If an N T Rama Rao in Andhra Pradesh once vowed viewers with his deity avatars on screen that later transformed him into the State Chief Minister, Tamil pictures created men like M G Ramachandran (who became the Chief Minister), and are now pushing Rajinikanth and Kamal Haasan with tall political ambitions.
We have even Tamil stars like Vijay in the wings, waiting to play politician in real life. The cinema from Kerala has seldom resorted to this, with the result that it is edging past Tamil movies — still loathe to let go the temptation to make men and women into some kind of super, super human beings.
Take, for instance, director Bala’s latest outing, Naachiyaar where actress Jyothika, plays the title role, dons the khaki and turns into a punching, boxing being. She is abusive, contrary to what the Tamil Nadu police have been strictly told not to resort to. As Naachiyaar makes a loud entry into her police station, she is not just rude, but also foul-mouthed and aggressive.
Moments later, an informer tips Naachiyaar about a missing teenage girl. The cop swings into action, takes the wheel of her vehicle (with her official driver left behind) and goes looking for Arasi (Ivana). But the girl is whisked away by her uncle just as Naachiyaar storms into the frame. A chase ensues till the uncle’s van is intercepted, and out gets the policewoman to beat the daylight out of him.
Highly, highly improbable. No cop will dare this. No woman cop, for sure. But on screen, Jyothika has to be given that medal for bravery, and a halo has to be placed around her. For, only then will she have a chance to win, well, maybe a political fight someday.
But given the kind of mindset in Tamil Nadu, and the huge level of awareness among the youth here, producers and writers must understand that such daredevilry is counter-productive these days — when there is zero tolerance for police brutality among the population, and, more importantly, when people have begun to feel that cinema encourages many an evil.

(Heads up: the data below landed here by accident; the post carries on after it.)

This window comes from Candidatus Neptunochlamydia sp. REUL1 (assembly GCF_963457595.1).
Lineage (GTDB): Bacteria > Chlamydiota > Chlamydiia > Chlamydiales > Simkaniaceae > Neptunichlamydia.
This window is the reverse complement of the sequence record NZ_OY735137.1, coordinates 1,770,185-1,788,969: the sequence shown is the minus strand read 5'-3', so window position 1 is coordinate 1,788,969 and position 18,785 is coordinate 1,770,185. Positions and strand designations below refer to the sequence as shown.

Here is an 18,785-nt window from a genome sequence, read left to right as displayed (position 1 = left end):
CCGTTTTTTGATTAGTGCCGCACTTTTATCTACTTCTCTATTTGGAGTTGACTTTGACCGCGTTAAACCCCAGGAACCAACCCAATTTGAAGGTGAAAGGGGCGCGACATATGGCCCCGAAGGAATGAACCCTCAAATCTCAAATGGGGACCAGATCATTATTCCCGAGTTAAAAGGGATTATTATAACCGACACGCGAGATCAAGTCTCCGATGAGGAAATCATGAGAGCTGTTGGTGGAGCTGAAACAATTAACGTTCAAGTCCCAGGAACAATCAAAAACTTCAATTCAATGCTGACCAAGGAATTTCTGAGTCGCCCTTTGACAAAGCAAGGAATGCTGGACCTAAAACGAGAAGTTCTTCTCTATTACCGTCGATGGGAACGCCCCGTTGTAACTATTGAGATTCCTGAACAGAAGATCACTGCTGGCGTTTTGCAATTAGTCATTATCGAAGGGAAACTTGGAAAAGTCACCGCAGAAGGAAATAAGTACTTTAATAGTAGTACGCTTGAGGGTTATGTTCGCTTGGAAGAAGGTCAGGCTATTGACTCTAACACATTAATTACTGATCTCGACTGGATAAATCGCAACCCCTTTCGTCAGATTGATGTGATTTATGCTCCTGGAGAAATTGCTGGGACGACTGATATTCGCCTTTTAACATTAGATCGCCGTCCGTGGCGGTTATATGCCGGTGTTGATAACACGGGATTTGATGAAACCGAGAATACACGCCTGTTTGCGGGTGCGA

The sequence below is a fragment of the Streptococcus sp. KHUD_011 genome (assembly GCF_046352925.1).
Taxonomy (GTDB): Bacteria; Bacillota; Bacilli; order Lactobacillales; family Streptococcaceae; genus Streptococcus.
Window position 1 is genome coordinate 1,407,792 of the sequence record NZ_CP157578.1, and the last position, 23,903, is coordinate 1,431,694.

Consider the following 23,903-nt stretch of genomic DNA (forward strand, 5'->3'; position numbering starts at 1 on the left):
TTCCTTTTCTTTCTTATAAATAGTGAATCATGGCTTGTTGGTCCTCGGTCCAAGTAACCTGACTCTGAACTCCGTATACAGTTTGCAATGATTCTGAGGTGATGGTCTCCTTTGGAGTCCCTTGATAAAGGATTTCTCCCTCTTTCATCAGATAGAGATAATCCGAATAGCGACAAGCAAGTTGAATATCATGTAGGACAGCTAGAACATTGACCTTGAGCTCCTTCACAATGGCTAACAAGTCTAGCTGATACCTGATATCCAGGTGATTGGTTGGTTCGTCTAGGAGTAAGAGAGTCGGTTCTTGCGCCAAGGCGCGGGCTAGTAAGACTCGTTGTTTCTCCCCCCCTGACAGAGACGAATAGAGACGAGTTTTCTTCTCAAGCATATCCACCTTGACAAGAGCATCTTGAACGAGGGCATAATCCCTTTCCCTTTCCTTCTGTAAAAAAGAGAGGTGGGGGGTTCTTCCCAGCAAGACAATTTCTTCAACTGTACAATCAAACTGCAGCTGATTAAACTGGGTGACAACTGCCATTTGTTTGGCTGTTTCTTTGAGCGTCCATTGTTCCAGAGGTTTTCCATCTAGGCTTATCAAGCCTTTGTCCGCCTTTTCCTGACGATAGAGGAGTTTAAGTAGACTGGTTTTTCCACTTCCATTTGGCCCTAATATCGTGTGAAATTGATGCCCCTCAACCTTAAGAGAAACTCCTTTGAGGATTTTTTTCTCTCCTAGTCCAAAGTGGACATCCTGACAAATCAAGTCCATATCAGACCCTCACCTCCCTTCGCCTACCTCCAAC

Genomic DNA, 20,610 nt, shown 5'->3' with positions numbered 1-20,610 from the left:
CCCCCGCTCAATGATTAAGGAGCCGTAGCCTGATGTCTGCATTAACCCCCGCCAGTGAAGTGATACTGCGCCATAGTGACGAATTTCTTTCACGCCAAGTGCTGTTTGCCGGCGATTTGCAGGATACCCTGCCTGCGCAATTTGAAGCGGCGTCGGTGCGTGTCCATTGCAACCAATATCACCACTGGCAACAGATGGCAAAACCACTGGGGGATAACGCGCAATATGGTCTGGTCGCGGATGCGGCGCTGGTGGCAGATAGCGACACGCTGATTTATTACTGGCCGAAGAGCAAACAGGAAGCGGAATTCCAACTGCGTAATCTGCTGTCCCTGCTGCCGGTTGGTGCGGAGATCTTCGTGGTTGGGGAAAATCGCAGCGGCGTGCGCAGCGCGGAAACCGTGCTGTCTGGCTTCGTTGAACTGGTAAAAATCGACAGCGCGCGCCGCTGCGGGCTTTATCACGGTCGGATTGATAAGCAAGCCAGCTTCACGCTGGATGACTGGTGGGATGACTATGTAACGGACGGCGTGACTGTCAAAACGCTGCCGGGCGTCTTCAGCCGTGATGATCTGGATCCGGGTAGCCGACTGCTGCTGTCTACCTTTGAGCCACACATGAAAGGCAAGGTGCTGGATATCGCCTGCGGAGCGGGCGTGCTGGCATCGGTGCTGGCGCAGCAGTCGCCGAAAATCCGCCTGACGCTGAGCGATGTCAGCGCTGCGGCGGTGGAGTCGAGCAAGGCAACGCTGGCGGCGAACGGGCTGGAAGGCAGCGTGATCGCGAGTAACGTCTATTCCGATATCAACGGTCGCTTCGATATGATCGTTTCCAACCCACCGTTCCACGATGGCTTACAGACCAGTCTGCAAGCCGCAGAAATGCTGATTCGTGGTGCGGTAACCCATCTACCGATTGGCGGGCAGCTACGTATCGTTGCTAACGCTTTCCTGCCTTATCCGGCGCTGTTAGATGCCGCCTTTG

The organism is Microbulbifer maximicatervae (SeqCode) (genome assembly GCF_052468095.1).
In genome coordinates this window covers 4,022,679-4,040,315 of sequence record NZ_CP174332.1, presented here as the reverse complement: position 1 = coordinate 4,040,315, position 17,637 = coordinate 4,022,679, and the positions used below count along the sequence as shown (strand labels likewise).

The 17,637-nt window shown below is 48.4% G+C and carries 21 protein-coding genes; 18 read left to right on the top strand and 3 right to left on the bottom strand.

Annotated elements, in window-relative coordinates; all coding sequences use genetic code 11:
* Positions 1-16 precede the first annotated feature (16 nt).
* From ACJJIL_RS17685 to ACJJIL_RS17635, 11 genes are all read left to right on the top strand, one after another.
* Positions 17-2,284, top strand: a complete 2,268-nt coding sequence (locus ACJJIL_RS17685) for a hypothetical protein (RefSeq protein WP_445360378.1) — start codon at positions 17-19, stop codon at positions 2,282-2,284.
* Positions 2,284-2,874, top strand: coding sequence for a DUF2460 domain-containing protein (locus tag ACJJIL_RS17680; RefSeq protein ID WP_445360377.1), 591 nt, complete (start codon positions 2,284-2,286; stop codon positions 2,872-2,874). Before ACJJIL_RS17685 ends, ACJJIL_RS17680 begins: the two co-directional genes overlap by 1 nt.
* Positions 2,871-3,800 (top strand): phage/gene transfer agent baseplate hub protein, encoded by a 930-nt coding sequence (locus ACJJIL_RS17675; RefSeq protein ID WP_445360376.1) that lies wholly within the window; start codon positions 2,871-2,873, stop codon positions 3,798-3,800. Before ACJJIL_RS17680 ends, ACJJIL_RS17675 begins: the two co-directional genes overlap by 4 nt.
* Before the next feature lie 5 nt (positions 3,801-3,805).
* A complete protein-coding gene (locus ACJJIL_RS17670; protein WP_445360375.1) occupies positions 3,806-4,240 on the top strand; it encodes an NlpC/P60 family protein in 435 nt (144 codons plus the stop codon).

Why, stalking as well. In Naachiyaar, G V Prakash who essays a poor boy, Kaathu, is seen following Arasi. But yes, here his stalking pays, and she reciprocates. But look at the newspapers the other day which reported the horrific incident of a dejected stalker setting on fire the girl he wanted to wed. When she repulsed his advances, he tried killing her. With 70 per cent burns, she is battling for life. And this is not the first of its kind in Tamil Nadu.
But, of course, in Naachiyaar, Arasi and Kaathu live happily ever after, thanks to the policewoman — who ensures that the couple unite. The film, though, begins with a rape case being foisted on Kaathu after Arasi is found pregnant. He is shoved into a juvenile home with its cliched image of boy bullies. Naachiyaar takes Arasi under her wings, and sees her through her pregnancy.
However, Bala’s script — admittedly more optimistic than his earlier ventures — seems all confused. The plot meanders from sexual assault to romance, and finally, we are thrust with the ridiculous. The newborn child’s DNA does not match that of its father! And who is this new guy?
The only redeeming feature in Naachiyaar are fine performances. Ivan is hauntingly refreshing, and Prakash plays the boy from the slums with natural ease. But Jyothika overdoes, and fails to impress.
*Gautaman Bhaskaran has been
writing on Indian and world cinema for close to four decades, and may be e-mailed at [email protected]